Father’s Day has always been fraught for me.
My dad died four years ago, and we were estranged for about ten years before that. The 30 years before the estrangement were ... confusing. My parents split up for a brief time when I was in junior high. When my dad left he named me “the man of the house.” When he came back, he asked me for permission. I was fourteen.
I’m not sure I ever learned what a father should be.
My dad was a pretty good cheerleader; he was always the loudest parent on the sidelines of my soccer games. I suppose he was also a decent model for the pursuit of intellectual excellence. He used to say, “I don’t want anyone to say I raised stupid kids.” In that regard, the bar was pretty low, but I still learned to read and reflect and reason because of him.
Overall, however, we just never clicked. It seems clear—to me, at least—that he never learned what a father should be either. I’m done blaming or grieving him for that, but Father’s Day makes me wonder: what does it really mean to be a dad?
I’ve been a dad myself for fourteen and a half years. My daughters are two of the coolest people I know. Abi is 14 and lights up whatever room she walks into; she’s a performer, always singing and dancing. Mari is 10 and as fierce as they come; she plays hard and loves hard. She’s funny, smart, and a great apologizer.
I love being their dad. I’m constantly astounded by the questions they ask and the adventures they undertake. They’re hard sometimes, but that’s to be expected. My long-term goal is to be friends with my kids as adults, maybe because I didn’t have that opportunity with my own father. He never really got to know either of them.
That’s his loss. I won’t make it my own.
I’m certainly tempted to wallow in the grief of being a fatherless father, but fortunately, I have been surrounded by other men who refused to let that happen.
Like Ray. I have fond memories of our drives to wrestling matches accompanied by mostly silence but also Gordon Lightfoot. I remember punting a basketball through his garage door window. I don’t remember being shamed for it (or having to pay for it). He taught me the power of quiet strength and the sheer joy of being proud of your kid. Without trying, he made me feel like a third son. I was family.
Or like Ed. He was the first coach to really trust me. And his was the first great team I ever played for. If I ever let him down, he only used my failure to motivate me. I loved playing for him. He gave me the freedom to make mistakes and to learn from them. He also taught me that sometimes it’s better to be smart than strong.
Or George. One of my favorite compliments is to be his “newest old friend.” He is my “oldest new friend.” Every minute with him is rich. He’s taught me the power of curiosity, always ready with a penetrating question and a patient ear. He’s modeled a kind of discernment which I have tried to pass down to my children by patiently understanding their hearts before responding with my own hurried thoughts.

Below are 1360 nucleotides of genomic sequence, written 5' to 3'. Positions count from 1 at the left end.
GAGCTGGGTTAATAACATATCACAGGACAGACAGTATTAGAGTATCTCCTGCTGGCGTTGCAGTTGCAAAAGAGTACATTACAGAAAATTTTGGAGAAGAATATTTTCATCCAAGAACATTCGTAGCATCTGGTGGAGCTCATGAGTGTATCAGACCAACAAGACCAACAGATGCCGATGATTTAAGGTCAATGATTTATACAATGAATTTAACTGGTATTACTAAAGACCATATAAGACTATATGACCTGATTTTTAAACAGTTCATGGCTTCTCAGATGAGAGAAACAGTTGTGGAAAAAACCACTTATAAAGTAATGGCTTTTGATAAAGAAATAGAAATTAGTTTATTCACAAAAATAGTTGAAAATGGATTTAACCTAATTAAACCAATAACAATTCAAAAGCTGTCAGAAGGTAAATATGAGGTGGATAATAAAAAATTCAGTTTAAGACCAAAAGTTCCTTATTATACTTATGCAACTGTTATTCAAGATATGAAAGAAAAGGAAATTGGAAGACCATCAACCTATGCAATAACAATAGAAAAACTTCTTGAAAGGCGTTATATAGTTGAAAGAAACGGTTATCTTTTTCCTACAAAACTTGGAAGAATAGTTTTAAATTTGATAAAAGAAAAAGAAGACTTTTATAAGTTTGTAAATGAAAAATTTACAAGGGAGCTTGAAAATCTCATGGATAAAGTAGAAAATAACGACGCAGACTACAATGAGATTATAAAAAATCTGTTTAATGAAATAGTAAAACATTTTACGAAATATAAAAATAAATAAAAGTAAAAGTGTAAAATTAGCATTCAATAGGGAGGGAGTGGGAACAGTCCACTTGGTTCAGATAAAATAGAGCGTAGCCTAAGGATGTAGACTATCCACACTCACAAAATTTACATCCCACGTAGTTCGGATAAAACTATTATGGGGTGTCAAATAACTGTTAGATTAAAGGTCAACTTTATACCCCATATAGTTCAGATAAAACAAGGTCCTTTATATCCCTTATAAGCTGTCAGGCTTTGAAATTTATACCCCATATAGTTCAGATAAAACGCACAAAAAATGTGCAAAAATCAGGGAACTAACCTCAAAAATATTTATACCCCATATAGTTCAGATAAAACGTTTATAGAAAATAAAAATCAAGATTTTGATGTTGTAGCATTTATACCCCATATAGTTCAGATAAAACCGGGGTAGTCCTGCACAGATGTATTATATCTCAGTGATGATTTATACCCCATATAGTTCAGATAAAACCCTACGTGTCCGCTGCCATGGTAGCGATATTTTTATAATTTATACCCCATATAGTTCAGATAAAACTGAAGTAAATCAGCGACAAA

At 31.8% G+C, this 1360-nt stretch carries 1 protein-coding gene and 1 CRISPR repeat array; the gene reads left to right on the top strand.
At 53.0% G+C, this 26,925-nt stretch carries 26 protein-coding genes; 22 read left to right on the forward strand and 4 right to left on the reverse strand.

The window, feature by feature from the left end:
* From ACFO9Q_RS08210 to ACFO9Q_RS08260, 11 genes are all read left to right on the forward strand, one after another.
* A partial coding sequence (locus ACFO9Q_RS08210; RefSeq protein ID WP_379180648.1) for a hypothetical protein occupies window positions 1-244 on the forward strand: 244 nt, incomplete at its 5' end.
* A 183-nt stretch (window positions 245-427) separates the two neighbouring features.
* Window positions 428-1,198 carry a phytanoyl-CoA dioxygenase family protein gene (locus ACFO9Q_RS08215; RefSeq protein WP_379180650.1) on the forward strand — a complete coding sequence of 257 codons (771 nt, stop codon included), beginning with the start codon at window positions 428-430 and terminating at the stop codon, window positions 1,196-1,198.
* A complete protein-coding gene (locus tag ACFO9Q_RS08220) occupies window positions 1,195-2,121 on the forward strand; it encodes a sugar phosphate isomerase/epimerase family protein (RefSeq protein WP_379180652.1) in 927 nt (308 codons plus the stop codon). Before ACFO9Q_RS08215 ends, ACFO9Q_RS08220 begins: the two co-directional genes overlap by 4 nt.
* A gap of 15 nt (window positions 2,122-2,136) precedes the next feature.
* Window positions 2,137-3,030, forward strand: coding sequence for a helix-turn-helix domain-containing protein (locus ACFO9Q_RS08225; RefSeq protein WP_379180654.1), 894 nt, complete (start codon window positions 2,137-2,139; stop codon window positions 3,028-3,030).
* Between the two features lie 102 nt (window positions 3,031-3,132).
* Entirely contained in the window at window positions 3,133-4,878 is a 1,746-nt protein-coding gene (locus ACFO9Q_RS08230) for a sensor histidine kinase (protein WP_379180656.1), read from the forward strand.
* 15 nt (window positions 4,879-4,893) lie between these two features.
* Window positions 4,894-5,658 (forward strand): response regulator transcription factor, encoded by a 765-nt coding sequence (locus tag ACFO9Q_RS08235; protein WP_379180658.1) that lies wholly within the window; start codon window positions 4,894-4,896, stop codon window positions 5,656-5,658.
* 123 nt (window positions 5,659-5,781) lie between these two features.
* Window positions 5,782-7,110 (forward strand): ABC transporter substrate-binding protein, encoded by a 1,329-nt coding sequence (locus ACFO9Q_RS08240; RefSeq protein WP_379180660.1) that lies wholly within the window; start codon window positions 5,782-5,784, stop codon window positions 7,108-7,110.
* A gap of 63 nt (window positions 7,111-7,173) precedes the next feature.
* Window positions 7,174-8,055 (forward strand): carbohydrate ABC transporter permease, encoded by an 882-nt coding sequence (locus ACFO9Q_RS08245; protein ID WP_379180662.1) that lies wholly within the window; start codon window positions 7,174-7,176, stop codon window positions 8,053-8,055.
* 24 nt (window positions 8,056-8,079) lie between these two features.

Or like three different Steves and three different Davids (wild, right?) who are all incredibly gifted men. Professionally, they are masters of their fields. Personally, so wise and so humble. I’ve had moments with each of them that are tattooed on my soul. I’m done having children, and I’m grateful I have two daughters. But if I’d been given a son, he would have born their names.
I’m a lucky man to have had so many incredible fathers take an active role in my life. Despite my own story with my dad, which is mostly full of shame and disappointment, I also feel incredibly blessed to be able to celebrate the other fathers in my life on Father’s Day. And every day.
If Father’s Day is hard or complicated for you ... can you, will you, look around and see the many men who have impacted you and your children? Who are the Rays and Eds and Georges and Steves and Davids who have shaped you? Who are the men who have mentored your partners and children? I’m not suggesting at all that you dismiss your own fathers. I’m not suggesting that you celebrate in spite of your dad. I’m suggesting that you celebrate in light of your dad.
Again, this day is fraught for me. But Father’s Day is not just about me and my dad anymore. It’s about me and my girls now, too. They’re smart, creative, compassionate, wild and beautiful. They dance, swim, play and dream with reckless abandon. They’re teaching me what a father should be just as much as the many men who stepped into my life when I needed it.
May I forever be the type of dad to show quiet strength, to give my children the freedom to make mistakes, to listen patiently, to love my girls with everything I have, in the hopes that Father’s Day will never be fraught for them.
Guest post written by Zach Brittle. Zach is a licensed mental health counselor in Seattle, Wa. He is the founder of forBetter which offers online courses for couples. He is the best-selling author of The Relationship Alphabet and his writings and insights have also been featured in Verily Magazine, Real Simple Central, Men’s Health Magazine, the Huffington Post and the Washington Post. He has been happily married to Rebecca for 19 of 20 years – year #8 was pretty rough. Together, they have two daughters (10 & 14), a minivan, and most of the silverware they got as wedding presents. You can also listen to Zach on the Coffee + Crumbs podcast this week!